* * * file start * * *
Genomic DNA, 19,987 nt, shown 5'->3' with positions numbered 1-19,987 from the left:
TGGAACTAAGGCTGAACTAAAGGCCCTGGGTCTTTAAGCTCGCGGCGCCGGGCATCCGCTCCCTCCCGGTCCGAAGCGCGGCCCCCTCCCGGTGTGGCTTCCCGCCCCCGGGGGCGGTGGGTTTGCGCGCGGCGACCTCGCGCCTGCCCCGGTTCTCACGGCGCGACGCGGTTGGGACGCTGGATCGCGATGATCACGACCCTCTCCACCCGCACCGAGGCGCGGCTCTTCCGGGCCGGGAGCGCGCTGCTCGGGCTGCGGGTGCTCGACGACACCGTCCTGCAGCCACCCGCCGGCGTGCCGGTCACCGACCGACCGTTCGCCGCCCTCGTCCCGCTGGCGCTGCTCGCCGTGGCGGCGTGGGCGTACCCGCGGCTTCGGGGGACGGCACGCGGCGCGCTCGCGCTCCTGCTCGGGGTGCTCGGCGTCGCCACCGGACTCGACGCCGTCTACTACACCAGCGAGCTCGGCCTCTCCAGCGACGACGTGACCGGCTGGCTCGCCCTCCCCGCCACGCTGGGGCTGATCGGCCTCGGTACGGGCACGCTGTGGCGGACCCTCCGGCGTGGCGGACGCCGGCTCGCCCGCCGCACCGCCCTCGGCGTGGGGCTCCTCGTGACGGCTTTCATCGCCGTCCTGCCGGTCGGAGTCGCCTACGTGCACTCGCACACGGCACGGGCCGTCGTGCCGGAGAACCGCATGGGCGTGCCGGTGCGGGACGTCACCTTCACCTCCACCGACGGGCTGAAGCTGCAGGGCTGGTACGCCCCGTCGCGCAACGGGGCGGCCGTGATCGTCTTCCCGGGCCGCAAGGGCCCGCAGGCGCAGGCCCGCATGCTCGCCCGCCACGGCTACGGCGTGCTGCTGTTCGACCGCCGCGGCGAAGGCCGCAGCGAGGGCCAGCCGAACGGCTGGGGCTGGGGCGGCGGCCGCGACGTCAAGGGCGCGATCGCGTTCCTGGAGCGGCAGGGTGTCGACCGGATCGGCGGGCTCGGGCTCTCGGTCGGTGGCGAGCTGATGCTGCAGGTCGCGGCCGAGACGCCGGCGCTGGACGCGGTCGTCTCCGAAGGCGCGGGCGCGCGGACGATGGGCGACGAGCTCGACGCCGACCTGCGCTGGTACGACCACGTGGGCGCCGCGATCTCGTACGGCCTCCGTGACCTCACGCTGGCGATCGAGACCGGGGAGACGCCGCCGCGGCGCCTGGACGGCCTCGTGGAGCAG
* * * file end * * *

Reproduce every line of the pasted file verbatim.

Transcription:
Genomic DNA, 19,987 nt, shown 5'->3' with positions numbered 1-19,987 from the left:
TGGAACTAAGGCTGAACTAAAGGCCCTGGGTCTTTAAGCTCGCGGCGCCGGGCATCCGCTCCCTCCCGGTCCGAAGCGCGGCCCCCTCCCGGTGTGGCTTCCCGCCCCCGGGGGCGGTGGGTTTGCGCGCGGCGACCTCGCGCCTGCCCCGGTTCTCACGGCGCGACGCGGTTGGGACGCTGGATCGCGATGATCACGACCCTCTCCACCCGCACCGAGGCGCGGCTCTTCCGGGCCGGGAGCGCGCTGCTCGGGCTGCGGGTGCTCGACGACACCGTCCTGCAGCCACCCGCCGGCGTGCCGGTCACCGACCGACCGTTCGCCGCCCTCGTCCCGCTGGCGCTGCTCGCCGTGGCGGCGTGGGCGTACCCGCGGCTTCGGGGGACGGCACGCGGCGCGCTCGCGCTCCTGCTCGGGGTGCTCGGCGTCGCCACCGGACTCGACGCCGTCTACTACACCAGCGAGCTCGGCCTCTCCAGCGACGACGTGACCGGCTGGCTCGCCCTCCCCGCCACGCTGGGGCTGATCGGCCTCGGTACGGGCACGCTGTGGCGGACCCTCCGGCGTGGCGGACGCCGGCTCGCCCGCCGCACCGCCCTCGGCGTGGGGCTCCTCGTGACGGCTTTCATCGCCGTCCTGCCGGTCGGAGTCGCCTACGTGCACTCGCACACGGCACGGGCCGTCGTGCCGGAGAACCGCATGGGCGTGCCGGTGCGGGACGTCACCTTCACCTCCACCGACGGGCTGAAGCTGCAGGGCTGGTACGCCCCGTCGCGCAACGGGGCGGCCGTGATCGTCTTCCCGGGCCGCAAGGGCCCGCAGGCGCAGGCCCGCATGCTCGCCCGCCACGGCTACGGCGTGCTGCTGTTCGACCGCCGCGGCGAAGGCCGCAGCGAGGGCCAGCCGAACGGCTGGGGCTGGGGCGGCGGCCGCGACGTCAAGGGCGCGATCGCGTTCCTGGAGCGGCAGGGTGTCGACCGGATCGGCGGGCTCGGGCTCTCGGTCGGTGGCGAGCTGATGCTGCAGGTCGCGGCCGAGACGCCGGCGCTGGACGCGGTCGTCTCCGAAGGCGCGGGCGCGCGGACGATGGGCGACGAGCTCGACGCCGACCTGCGCTGGTACGACCACGTGGGCGCCGCGATCTCGTACGGCCTCCGTGACCTCACGCTGGCGATCGAGACCGGGGAGACGCCGCCGCGGCGCCTGGACGGCCTCGTGGAGCAG